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Longtime supporter has made her mark on local cycling

Even if you don’t personally know Kathy Schubert, there’s a good chance you’ve seen her riding around Chicago or volunteering at an Active Transportation Alliance event.

That’s because she not only puts on a lot of miles during the year — 6,000 is her record — but you tend to get noticed when you bike around town or across entire states with a miniature schnauzer riding in your basket.

Suzy, her former riding companion, isn’t Schubert’s only claim to fame however.

For the past 20 plus years, Schubert (pictured) has been an active commuter, enthusiastic recreational cyclist, and a staunch advocate for safety. She is a founding member of the Chicago Cycling Club, joined Active Trans when it was still the Chicago Bicycle Federation, and is a lifetime member of both the League of American Bicyclists and Adventure Cycling Organization.

When asked why she supports these organizations, Schubert responded simply, “Because they represent us and they create a louder voice than we have as individuals.”

Even with that ground support, Schubert has no problem addressing matters head on, especially when they involve the safety of other cyclists. To raise awareness about the difficulty of bicyclists crossing Lake Shore Drive between Queen’s Landing and Buckingham Fountain, she rented a queen costume and sent out press releases to the local media.

Another seminal moment came in 2001 when she was riding across the LaSalle Street Bridge. While crossing she slid and fell on the metal grating, a mishap that sent her to the emergency room. When she got out, she started a petition and handed out postcards addressed to the Chicago Department of Transportation, asking for bridge surface improvements.

Undeterred by the lack of an initial response, Schubert was gratified to see the first set of plates go on another bridge three years later. She knows that hers was one of many voices urging better bike infrastructure, but the fact that some people colloquially refer to them as “Kathy plates,” speaks to the important role she played in generating and sustaining engagement for safer streets.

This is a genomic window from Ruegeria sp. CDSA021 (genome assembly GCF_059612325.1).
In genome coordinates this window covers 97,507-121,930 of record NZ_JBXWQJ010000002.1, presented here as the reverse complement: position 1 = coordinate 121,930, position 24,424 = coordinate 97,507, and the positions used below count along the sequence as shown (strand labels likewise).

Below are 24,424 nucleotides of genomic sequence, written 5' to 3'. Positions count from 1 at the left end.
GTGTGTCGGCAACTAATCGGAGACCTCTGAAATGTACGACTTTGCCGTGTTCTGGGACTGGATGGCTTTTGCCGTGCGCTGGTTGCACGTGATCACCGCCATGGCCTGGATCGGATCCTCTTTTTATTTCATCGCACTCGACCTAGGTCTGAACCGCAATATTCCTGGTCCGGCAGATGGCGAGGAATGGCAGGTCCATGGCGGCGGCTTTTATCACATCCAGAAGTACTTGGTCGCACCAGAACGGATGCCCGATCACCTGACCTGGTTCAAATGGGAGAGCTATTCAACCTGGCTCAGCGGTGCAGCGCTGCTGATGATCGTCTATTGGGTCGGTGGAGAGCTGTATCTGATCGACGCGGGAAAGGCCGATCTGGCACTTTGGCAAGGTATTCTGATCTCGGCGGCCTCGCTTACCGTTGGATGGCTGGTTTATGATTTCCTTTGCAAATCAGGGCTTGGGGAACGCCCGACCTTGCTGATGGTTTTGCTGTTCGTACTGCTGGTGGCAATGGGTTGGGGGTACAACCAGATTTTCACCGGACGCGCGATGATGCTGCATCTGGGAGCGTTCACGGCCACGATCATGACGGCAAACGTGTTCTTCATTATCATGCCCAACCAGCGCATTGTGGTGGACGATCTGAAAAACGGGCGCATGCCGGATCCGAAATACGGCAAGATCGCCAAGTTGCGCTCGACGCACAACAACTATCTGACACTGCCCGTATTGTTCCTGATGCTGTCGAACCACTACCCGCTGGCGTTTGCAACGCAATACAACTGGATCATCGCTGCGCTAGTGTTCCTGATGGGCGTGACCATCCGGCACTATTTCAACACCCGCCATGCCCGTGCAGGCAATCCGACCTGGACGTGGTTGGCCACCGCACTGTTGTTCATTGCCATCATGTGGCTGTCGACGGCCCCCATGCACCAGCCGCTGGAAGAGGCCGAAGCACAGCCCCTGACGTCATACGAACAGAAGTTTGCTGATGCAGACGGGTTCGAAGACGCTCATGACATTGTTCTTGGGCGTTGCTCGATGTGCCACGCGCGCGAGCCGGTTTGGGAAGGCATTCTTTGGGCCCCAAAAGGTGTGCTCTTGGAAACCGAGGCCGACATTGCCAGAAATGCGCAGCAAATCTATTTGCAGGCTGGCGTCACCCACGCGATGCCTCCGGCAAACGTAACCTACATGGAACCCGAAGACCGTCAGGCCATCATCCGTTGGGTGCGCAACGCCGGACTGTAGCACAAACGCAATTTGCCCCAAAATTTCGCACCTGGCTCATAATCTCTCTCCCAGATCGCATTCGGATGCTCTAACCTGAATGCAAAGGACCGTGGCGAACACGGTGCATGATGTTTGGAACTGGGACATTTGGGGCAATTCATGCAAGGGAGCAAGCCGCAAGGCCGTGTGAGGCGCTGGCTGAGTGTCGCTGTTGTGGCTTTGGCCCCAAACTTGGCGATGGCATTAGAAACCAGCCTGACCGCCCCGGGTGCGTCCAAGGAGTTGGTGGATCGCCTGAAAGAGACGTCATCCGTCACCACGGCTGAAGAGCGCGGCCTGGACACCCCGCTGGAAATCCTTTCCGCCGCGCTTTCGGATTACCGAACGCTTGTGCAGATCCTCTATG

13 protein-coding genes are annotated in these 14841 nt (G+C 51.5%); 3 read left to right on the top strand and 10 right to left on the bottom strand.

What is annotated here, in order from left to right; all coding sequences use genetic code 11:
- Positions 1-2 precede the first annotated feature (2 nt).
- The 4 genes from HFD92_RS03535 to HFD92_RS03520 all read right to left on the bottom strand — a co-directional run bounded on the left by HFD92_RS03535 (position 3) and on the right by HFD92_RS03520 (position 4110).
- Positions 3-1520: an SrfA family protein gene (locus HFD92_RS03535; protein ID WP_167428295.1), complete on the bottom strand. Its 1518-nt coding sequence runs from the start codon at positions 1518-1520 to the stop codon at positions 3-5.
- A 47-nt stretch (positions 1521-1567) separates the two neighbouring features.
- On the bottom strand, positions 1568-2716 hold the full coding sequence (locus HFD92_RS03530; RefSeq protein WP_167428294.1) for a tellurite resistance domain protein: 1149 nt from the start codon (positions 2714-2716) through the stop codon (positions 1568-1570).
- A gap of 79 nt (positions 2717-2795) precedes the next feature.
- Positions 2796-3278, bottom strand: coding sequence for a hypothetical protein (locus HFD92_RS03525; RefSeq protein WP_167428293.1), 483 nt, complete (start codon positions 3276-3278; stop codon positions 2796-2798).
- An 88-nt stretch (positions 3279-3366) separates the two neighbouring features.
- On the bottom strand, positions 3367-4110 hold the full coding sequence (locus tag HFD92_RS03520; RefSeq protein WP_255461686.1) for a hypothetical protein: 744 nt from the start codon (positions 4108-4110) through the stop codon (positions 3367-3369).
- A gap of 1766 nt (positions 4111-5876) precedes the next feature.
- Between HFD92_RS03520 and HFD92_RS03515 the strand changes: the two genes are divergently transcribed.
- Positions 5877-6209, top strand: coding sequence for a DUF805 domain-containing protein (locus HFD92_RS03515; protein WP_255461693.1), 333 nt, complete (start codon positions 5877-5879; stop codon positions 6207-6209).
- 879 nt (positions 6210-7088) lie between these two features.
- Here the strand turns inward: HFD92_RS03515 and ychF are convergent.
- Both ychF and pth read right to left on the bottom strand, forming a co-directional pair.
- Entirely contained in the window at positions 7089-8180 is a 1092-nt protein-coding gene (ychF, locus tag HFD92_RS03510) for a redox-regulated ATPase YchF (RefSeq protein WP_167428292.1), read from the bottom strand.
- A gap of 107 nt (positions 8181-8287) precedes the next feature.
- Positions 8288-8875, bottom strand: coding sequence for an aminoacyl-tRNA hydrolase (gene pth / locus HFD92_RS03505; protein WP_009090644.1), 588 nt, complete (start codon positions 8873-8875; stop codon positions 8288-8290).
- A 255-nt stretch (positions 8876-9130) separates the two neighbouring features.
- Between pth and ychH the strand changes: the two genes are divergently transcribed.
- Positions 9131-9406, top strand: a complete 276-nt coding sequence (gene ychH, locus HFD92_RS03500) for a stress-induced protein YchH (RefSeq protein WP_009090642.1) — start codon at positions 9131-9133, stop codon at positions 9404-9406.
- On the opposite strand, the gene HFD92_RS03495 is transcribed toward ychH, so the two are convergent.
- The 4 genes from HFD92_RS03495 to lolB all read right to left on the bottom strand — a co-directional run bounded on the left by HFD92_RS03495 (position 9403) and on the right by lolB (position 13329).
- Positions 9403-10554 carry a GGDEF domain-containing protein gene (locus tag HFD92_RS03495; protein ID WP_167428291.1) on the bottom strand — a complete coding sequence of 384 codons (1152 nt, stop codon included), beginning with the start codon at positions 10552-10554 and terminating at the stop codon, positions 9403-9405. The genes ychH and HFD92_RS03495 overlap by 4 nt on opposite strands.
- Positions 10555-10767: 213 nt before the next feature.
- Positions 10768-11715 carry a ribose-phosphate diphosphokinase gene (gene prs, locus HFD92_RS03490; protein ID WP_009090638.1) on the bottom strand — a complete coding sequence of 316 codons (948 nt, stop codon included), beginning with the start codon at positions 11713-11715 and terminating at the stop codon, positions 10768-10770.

In addition to advocacy, Schubert has done a lot to support the cycling community. For the past few years she has sponsored the t-shirts handed out to attendees at Active Trans’ Bike Week Rally and volunteered to take care of volunteers during Bike the Drive.

“I was the first person to be in charge of volunteer accommodations, delivering refreshments to people who were not by an aid station,” Schubert explained. “I would fill my trailer with water and fruit and deliver it throughout the course. I’ve never been one to stand; I like to move when I volunteer.”

The day before Memorial Day, however, isn’t the only time during the year that Schubert loads up her bike. She takes public transit when it’s icy out and makes occasional car trips out to the suburbs to see family, but when it comes to the city, her bike is her main method of getting around, no matter what she needs to schlep to and fro.

“I like being able to hop on my bike and go where I need to go,” Schubert said. “There’s always something to lock it to. A car is more trouble than its worth, having to drive around the block [looking for parking], feed a meter. I’d rather use my bike to go downtown. It’s just so easy and you don’t have to worry about where the bus stop is because you have the bus stop with you.”

Having logged thousands of miles over the years and completed 18 RAGBRAI rides and toured places as far away as Israel and Australia, Schubert has some sage and surprisingly practical advice for anyone considering spending more time on two wheels.

“If I can do it, you can do it!”


This post was written by Jeffrey Levine, a volunteer writer for Active Trans.